Portugal. The Man7/3/2019
Headliner, Grammy winner to perform at 80/35.
The 80/35 music festival is scheduled for July 12-13 at Gateway Park. This year’s extravaganza features more than three dozen acts playing on five different stages. Portugal. The Man is one of 80/35’s headlining acts, and the band is scheduled to perform on Hy-Vee Stage on July 13. CITYVIEW spoke with the band’s drummer, Jason Wade Sechrist, about the upcoming gig.
The band formed in Wasilla, Alaska, in 2006, but the area’s live music scene wasn’t viable. Two of the original members packed up and joined Sechrist in Portland, and that is how Portugal. The Man was formed.
The band’s name — Portugal. The Man — with a period in the middle, regularly gives editors headaches and leaves readers squinting, but it is the proper rendering. The band isn’t named after Portugal and doesn’t have any connection to the European nation. Likewise, it isn’t named for a man named Portugal. It is just a random name.
With eight recorded albums, the band plays a combination of progressive, psychedelic, punk and alternative rock. The band’s resume includes a Grammy Award for Best Pop Group Performance in 2018 for their hit song, “Feel It Still.”
Sechrist says, in the middle of a European tour, they “snagged a Grammy,” which reflects 15 years of hard work in the making.
“It was definitely a blast,” he says. “It catapulted the band into a new situation. We’ve been offered more events, and it’s opened up new options.”
The band doesn’t fit into a genre, which is frustrating for folks who want a label.
“When you’re inside the band, recording albums, you’re genre-less,” he explains. “What people see as a genre and hear on the radio gets pinholed into a certain genre. What happens on the radio versus the recording studio are two different things.”
Playing live concerts allows the band to perform diverse musical selections.
“We can get heavier, make it a little Pink Floyd-ish or Grateful Dead-like to stretch out our tunes,” he says.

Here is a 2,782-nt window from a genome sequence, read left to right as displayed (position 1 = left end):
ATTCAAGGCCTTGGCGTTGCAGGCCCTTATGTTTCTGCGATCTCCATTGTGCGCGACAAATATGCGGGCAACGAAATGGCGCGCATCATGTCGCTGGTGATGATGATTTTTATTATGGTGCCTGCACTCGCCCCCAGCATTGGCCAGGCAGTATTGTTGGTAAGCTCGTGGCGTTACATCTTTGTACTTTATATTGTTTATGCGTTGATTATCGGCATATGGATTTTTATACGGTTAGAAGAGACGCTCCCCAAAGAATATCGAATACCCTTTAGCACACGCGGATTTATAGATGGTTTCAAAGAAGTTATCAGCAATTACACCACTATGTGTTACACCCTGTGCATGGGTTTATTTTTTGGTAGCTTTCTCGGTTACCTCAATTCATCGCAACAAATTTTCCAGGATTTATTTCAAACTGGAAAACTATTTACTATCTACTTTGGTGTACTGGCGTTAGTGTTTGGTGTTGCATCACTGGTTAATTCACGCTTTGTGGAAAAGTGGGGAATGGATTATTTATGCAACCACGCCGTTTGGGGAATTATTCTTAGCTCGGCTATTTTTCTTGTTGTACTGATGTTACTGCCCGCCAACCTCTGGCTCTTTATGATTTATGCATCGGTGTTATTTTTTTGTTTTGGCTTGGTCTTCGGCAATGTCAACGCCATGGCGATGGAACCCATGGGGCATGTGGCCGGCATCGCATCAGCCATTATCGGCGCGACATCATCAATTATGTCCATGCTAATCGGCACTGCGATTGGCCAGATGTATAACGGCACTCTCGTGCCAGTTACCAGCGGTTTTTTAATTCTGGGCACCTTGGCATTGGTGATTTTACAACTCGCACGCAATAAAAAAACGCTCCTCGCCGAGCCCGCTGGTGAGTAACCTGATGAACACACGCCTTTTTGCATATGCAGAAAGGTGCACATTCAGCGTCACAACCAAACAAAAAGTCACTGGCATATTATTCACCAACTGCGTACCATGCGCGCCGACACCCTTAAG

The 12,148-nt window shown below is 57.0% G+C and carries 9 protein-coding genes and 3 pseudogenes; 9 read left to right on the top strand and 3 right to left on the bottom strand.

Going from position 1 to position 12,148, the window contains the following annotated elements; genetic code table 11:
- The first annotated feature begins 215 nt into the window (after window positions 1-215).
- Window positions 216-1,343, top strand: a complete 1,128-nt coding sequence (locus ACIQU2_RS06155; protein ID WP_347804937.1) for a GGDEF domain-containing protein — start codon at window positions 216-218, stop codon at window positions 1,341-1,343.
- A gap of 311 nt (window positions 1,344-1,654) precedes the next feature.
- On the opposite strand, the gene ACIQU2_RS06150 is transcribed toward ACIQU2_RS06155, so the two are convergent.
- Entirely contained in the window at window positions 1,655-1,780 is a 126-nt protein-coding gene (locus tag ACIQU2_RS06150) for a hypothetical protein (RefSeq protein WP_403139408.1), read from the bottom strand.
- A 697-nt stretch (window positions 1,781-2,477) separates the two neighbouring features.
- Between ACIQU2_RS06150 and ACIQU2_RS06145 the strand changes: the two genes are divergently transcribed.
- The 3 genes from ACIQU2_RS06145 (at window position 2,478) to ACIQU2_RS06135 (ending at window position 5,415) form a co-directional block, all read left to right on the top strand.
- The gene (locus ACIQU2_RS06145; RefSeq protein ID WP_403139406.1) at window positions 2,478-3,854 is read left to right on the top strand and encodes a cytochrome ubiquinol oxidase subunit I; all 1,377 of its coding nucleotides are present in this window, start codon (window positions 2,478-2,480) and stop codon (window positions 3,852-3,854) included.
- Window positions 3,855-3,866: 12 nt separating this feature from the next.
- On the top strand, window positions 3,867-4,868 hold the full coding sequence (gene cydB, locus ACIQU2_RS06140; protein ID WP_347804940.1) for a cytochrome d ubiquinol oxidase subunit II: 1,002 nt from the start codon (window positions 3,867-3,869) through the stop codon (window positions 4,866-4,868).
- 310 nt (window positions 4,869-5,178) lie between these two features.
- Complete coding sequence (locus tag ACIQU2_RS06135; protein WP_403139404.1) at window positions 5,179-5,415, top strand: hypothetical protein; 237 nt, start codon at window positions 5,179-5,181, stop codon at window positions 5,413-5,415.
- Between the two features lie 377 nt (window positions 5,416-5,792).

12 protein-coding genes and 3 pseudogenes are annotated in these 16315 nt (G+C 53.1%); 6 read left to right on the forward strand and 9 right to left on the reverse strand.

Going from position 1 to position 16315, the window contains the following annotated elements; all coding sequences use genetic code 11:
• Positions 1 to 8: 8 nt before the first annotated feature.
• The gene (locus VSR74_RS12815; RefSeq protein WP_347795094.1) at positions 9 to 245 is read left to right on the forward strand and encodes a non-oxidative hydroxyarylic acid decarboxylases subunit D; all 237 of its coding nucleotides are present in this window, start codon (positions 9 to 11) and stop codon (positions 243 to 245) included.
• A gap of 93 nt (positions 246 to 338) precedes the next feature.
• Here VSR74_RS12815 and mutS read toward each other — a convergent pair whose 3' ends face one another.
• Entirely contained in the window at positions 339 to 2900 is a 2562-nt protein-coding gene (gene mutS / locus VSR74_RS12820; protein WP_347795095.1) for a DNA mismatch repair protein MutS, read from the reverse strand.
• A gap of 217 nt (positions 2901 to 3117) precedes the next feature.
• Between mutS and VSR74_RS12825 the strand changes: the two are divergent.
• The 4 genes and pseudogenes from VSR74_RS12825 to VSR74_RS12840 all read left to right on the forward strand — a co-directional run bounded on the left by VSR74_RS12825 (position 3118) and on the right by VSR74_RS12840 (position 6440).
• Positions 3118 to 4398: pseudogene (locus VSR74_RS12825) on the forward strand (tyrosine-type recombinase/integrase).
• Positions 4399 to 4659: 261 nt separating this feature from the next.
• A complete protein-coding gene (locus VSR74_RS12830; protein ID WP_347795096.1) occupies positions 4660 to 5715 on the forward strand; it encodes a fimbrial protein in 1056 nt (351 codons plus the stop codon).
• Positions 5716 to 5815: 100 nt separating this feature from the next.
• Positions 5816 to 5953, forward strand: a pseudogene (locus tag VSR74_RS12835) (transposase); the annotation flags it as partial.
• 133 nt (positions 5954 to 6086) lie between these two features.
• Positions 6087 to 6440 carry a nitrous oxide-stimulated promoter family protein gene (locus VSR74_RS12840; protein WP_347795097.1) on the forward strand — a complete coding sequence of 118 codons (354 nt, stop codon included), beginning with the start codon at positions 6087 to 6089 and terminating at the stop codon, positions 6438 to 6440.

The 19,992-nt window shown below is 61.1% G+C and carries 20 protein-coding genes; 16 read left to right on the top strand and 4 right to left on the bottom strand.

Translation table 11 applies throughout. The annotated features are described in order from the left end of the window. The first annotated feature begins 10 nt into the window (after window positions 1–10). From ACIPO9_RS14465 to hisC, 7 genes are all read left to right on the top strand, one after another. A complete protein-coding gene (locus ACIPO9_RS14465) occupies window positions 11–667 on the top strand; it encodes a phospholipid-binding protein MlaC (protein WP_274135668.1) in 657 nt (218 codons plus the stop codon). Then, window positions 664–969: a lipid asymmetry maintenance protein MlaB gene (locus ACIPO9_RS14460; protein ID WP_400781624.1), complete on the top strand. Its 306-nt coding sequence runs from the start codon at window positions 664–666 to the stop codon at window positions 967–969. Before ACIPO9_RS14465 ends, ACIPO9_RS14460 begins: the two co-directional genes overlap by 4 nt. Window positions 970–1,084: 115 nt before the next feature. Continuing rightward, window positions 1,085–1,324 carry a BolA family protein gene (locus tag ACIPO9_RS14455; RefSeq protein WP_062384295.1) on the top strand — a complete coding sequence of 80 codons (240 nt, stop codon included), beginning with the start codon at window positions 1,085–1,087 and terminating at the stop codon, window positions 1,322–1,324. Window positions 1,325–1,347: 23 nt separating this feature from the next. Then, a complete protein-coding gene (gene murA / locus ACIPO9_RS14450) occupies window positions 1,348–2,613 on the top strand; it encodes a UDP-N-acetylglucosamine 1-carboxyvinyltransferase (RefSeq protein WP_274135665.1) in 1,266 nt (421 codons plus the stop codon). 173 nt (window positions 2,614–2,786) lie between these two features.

Touring is a big aspect of the band, consisting of a hectic, intense schedule. Sechrist lives in Portland, records albums in Los Angeles and tours worldwide.
“It’s pretty darn fun, and we don’t hit it too hard,” he says. “It’s almost like PTSD when we’re done. It’s such a letdown.”
On the other hand, the band is trying to figure out how to perform and still do justice to family and friends. While Sechrist’s wife was in labor, he boarded an airplane to meet her.
“I missed my first kid being born,” he says. “Touring takes a lot of time. Births, deaths — things happen while you’re gone, and you can’t always pay honor to your loved ones.”
Sechrist says he and his fellow band members are avid basketball fans, and they attempt to mimic successful basketball team basics.
“Being up on stage, we’re all comfortable and confident,” he says. “We see basketball as a team sport. We ask ourselves, ‘Are we performing well? Nailing all the shots?’ Our offstage camaraderie helps as well.”
Sechrist says 80/35 is fun event to play, and he is looking forward to it.
“I’m a huge fan of outdoor shows,” he says. “It’s the nighttime in the fresh air. There’s no ceiling. You know the building won’t collapse or catch on fire. … I have a feeling music started without a shelter. Hopefully weather will be perfect. I know Iowa likes to rock.”
Tickets for 80/35 are available at Midwestix.com. ♦